Israeli Salad With Feta and Mint

The heart of an Israeli Salad lies in its four main ingredients—Persian cucumbers, tomatoes, olive oil and lemon juice. I am often inspired by the distinctive combination of these four refreshing ingredients, and I enjoy finding ways to dress up the concept.

My hubby loves feta cheese, so I played with my traditional Israeli Salad recipe and came up with this flavorful Israeli Salad with Feta and Mint. Creamy feta adds protein to what would otherwise be a simple side salad. I highly recommend Israeli feta if you can find it. A touch of cinnamon in the dressing warms up the flavor, while sweet bell peppers add crunch. Serve with sprouted grain toast or buttered challah for a filling vegetarian entrée.

Recommended Products

Organic Olive Oil from Israel

Citrus Juicer 

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Israeli Salad with Feta and Mint

Ingredients

  • 1 lb Persian cucumbers, diced
  • 1 lb ripe red tomatoes, seeded and diced
  • 1 red bell pepper, seeded and diced
  • 1 yellow bell pepper, seeded and diced
  • 1/2 cup chopped fresh mint
  • 3 tbsp extra virgin olive oil
  • 3 tbsp fresh lemon juice
  • 1/4 tsp cinnamon
  • 1/2 tsp salt, or more to taste
  • 1 cup crumbled feta cheese
Total Time: 15 Minutes
Servings: 8 side, 2 main
Kosher Key: Dairy
  • In a large mixing bowl, combine diced vegetables and chopped mint.
  • In a small bowl, whisk together olive oil, lemon juice, cinnamon, and salt.
  • Pour dressing over the salad and toss till well combined.
  • Pour half of the crumbled feta into the salad bowl and toss gently to combine. Sprinkle the remaining feta over the top of the salad. Serve.

Comments (11)Post a Comment

  1. What a beautiful salad! food for the eyes! in my case I’ll replace the feta with tofu but the rest of the family will have it your way, lovely! :-)

  2. I too am married to an Israeli, and I make an Israeli salad with almost every meal. I like playing around with the mix as well – my favorite add-ins are black olives (California or Kalamata) and pine nuts. My family also loves when I substitute goat cheese for feta on occasion.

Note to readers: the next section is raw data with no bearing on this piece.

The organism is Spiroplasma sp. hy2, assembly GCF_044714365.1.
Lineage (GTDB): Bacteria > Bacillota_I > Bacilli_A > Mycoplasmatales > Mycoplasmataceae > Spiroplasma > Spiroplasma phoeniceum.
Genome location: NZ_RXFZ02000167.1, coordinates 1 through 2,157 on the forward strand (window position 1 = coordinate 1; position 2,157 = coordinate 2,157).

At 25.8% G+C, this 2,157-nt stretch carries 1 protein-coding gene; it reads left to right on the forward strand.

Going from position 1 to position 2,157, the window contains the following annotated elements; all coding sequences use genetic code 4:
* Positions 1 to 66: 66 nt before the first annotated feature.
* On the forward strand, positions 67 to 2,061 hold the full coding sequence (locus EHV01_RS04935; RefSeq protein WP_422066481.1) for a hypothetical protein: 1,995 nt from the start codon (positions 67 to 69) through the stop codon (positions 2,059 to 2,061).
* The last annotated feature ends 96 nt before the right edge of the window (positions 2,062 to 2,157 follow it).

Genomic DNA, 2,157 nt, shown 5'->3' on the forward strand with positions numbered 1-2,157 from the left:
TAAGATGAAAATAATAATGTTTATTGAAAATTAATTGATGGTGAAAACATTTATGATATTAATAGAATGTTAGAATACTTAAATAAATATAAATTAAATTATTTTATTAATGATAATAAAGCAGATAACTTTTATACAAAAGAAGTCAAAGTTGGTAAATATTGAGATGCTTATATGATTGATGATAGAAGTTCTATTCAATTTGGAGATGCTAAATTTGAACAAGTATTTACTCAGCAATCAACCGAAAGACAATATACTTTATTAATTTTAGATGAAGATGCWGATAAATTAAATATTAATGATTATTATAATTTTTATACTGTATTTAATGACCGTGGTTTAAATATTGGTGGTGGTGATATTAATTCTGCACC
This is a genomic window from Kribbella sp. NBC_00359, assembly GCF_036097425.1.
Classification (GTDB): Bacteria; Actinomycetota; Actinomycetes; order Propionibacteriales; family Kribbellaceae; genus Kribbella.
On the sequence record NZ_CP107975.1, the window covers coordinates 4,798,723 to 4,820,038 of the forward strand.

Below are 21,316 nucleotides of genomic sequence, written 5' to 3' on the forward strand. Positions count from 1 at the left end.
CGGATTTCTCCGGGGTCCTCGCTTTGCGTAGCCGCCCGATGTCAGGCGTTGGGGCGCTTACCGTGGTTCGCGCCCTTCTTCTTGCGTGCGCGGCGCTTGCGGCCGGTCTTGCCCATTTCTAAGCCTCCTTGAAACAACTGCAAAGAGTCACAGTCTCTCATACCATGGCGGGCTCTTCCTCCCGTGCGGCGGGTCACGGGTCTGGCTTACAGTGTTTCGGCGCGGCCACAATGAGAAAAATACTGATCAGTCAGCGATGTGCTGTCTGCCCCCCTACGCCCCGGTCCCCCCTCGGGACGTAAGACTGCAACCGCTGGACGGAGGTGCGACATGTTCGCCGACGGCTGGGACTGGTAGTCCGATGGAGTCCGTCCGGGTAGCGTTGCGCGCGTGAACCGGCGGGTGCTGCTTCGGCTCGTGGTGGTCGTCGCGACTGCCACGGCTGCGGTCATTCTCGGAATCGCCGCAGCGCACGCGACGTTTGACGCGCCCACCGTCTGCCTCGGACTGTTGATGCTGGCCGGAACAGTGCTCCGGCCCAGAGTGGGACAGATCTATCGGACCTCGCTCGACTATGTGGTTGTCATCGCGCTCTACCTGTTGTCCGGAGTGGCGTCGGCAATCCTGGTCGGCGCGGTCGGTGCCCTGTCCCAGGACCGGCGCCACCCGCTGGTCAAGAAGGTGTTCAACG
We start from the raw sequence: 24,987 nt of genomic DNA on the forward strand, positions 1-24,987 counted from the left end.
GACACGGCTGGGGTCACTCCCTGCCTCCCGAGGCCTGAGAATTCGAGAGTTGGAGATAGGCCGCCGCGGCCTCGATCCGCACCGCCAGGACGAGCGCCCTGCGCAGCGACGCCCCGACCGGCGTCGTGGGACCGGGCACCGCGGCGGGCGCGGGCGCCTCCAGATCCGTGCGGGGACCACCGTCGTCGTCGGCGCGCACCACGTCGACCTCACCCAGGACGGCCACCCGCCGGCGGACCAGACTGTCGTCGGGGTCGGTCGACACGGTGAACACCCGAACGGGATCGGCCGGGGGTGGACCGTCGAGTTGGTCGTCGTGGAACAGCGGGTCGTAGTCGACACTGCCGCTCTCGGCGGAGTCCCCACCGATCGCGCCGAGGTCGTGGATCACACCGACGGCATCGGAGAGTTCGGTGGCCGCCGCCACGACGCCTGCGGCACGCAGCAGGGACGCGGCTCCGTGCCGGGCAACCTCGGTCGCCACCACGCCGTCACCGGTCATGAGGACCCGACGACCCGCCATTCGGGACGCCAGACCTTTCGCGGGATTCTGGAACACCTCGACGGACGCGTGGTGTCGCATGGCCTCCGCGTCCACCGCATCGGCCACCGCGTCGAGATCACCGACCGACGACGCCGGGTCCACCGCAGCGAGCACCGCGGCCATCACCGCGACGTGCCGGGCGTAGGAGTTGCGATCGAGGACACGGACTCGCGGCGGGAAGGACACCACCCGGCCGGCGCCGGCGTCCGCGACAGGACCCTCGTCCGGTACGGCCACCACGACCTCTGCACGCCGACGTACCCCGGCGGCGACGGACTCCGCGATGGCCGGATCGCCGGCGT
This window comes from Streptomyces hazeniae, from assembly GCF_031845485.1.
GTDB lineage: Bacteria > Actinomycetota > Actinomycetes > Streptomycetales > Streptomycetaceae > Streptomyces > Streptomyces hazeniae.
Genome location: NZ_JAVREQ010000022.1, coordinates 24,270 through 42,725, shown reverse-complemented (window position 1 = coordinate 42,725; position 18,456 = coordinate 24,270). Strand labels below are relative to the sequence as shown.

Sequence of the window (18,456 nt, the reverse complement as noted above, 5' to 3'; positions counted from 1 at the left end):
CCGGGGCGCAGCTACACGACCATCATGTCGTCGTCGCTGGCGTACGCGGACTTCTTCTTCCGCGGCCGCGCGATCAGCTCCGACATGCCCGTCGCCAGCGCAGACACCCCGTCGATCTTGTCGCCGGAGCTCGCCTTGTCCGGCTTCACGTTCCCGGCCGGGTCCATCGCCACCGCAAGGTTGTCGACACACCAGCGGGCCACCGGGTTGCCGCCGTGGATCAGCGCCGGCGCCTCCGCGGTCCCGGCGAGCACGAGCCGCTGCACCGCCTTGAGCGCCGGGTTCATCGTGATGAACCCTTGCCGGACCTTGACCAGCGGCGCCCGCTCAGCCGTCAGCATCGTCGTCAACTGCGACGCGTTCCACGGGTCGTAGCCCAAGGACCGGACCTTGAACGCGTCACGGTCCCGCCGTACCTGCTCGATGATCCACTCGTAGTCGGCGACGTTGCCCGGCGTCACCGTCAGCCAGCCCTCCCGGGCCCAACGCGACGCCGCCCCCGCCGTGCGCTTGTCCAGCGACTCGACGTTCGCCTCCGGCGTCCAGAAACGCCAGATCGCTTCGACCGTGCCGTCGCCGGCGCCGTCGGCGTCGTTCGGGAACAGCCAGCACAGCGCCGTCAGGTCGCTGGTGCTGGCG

3. Excellent - 5 starsExcellent - 5 starsExcellent - 5 starsExcellent - 5 starsExcellent - 5 stars
    i have made this a number of times especially during summer days. it is absolutely delicious, but i made a separate dressing without the cinnamon because my late husband was
    allergic to it. this salad also makes great gazpacho by adding a deseeded hot pepper of your choice. i eliminate the salt coz the cheese is salty enough and just sprinkle it on the gazpacho. as a salad or even as a dip, this is really good and easy to make. Thank you for sharing, Tori

  4. Excellent - 5 starsExcellent - 5 starsExcellent - 5 starsExcellent - 5 starsExcellent - 5 stars
    hi tori,beautiful pictures

    I still make this today,learned to make this in medical school in israel its a great salad and still love to eat it with majetes herring just like they do in tel aviv

  5. Very good - 4 starsVery good - 4 starsVery good - 4 starsVery good - 4 starsVery good - 4 stars
    I tried this recipe out for a work pot luck and it was a great hit, although they thought it was some sort of salsa or dip at first. I had to leave a quarter of the way through to get some work done and by the time that I was back most of it was gone.
    Thanks for the recipe!

  6. Just discovered your site whilst looking for a recipe to use my soupy yogurt. I can make yogurt just fine with cow milk, but when I use my goat’s milk, it usually turns out VERY watery. So I made your cucumber dill yogurt soup. :) Dinner tonight was homemade pita, hummus, and the yogurt soup.

    I am planning to make feta (plenty of fresh goat milk on hand), and as the garden vegetables are coming on, I will try this salad recipe – almost all the ingredients from my farm! (can’t figure out how to make our own olive oil or cinnamon, so we’ll have to use what we’ve bought in.)

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